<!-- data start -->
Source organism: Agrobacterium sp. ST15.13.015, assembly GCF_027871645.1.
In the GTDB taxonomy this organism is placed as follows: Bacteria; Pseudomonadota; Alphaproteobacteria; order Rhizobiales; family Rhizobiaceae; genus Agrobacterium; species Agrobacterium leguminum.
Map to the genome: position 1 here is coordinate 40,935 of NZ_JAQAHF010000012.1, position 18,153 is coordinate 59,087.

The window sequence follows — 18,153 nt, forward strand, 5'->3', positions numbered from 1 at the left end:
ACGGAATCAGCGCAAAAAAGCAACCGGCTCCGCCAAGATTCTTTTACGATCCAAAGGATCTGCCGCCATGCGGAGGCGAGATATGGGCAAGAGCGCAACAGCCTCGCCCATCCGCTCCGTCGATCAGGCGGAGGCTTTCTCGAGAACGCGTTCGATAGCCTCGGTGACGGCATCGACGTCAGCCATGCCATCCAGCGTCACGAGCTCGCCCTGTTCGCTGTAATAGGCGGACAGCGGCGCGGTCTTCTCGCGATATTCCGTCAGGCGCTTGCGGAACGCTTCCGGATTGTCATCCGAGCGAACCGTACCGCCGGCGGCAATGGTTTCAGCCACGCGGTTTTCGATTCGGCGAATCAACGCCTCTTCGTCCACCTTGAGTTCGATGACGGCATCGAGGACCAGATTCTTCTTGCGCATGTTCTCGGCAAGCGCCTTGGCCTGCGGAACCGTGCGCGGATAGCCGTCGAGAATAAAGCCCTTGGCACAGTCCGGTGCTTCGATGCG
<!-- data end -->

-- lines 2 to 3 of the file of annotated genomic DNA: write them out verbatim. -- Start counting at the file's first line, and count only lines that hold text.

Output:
In the GTDB taxonomy this organism is placed as follows: Bacteria; Pseudomonadota; Alphaproteobacteria; order Rhizobiales; family Rhizobiaceae; genus Agrobacterium; species Agrobacterium leguminum.
Map to the genome: position 1 here is coordinate 40,935 of NZ_JAQAHF010000012.1, position 18,153 is coordinate 59,087.